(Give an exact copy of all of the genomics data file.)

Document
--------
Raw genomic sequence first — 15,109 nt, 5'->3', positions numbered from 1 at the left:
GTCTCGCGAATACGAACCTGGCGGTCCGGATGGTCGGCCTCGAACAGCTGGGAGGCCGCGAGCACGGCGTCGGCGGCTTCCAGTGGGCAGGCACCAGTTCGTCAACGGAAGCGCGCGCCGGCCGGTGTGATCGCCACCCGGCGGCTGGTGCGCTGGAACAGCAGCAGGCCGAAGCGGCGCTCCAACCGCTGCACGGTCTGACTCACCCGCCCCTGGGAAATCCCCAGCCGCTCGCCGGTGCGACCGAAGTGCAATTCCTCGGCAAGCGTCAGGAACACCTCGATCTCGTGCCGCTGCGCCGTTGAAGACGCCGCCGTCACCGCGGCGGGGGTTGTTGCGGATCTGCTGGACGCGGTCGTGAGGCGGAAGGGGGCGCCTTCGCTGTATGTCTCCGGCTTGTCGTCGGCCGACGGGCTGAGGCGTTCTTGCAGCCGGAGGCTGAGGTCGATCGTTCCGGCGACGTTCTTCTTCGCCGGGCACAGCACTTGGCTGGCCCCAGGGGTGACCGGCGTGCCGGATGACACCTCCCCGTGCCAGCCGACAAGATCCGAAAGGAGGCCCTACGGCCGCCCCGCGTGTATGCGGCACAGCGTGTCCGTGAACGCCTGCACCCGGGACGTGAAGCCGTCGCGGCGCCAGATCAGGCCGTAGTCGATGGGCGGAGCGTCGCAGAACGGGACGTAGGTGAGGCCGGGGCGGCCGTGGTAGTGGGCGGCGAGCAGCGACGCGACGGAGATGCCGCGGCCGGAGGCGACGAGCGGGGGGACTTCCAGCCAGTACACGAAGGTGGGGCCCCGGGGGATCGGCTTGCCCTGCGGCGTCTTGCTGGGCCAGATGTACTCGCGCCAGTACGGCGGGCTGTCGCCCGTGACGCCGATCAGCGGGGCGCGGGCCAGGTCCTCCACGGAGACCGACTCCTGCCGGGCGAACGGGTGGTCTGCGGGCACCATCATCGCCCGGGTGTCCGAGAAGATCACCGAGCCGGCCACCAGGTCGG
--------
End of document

Raw genomic sequence first — 15,109 nt, 5'->3', positions numbered from 1 at the left:
GTCTCGCGAATACGAACCTGGCGGTCCGGATGGTCGGCCTCGAACAGCTGGGAGGCCGCGAGCACGGCGTCGGCGGCTTCCAGTGGGCAGGCACCAGTTCGTCAACGGAAGCGCGCGCCGGCCGGTGTGATCGCCACCCGGCGGCTGGTGCGCTGGAACAGCAGCAGGCCGAAGCGGCGCTCCAACCGCTGCACGGTCTGACTCACCCGCCCCTGGGAAATCCCCAGCCGCTCGCCGGTGCGACCGAAGTGCAATTCCTCGGCAAGCGTCAGGAACACCTCGATCTCGTGCCGCTGCGCCGTTGAAGACGCCGCCGTCACCGCGGCGGGGGTTGTTGCGGATCTGCTGGACGCGGTCGTGAGGCGGAAGGGGGCGCCTTCGCTGTATGTCTCCGGCTTGTCGTCGGCCGACGGGCTGAGGCGTTCTTGCAGCCGGAGGCTGAGGTCGATCGTTCCGGCGACGTTCTTCTTCGCCGGGCACAGCACTTGGCTGGCCCCAGGGGTGACCGGCGTGCCGGATGACACCTCCCCGTGCCAGCCGACAAGATCCGAAAGGAGGCCCTACGGCCGCCCCGCGTGTATGCGGCACAGCGTGTCCGTGAACGCCTGCACCCGGGACGTGAAGCCGTCGCGGCGCCAGATCAGGCCGTAGTCGATGGGCGGAGCGTCGCAGAACGGGACGTAGGTGAGGCCGGGGCGGCCGTGGTAGTGGGCGGCGAGCAGCGACGCGACGGAGATGCCGCGGCCGGAGGCGACGAGCGGGGGGACTTCCAGCCAGTACACGAAGGTGGGGCCCCGGGGGATCGGCTTGCCCTGCGGCGTCTTGCTGGGCCAGATGTACTCGCGCCAGTACGGCGGGCTGTCGCCCGTGACGCCGATCAGCGGGGCGCGGGCCAGGTCCTCCACGGAGACCGACTCCTGCCGGGCGAACGGGTGGTCTGCGGGCACCATCATCGCCCGGGTGTCCGAGAAGATCACCGAGCCGGCCACCAGGTCGG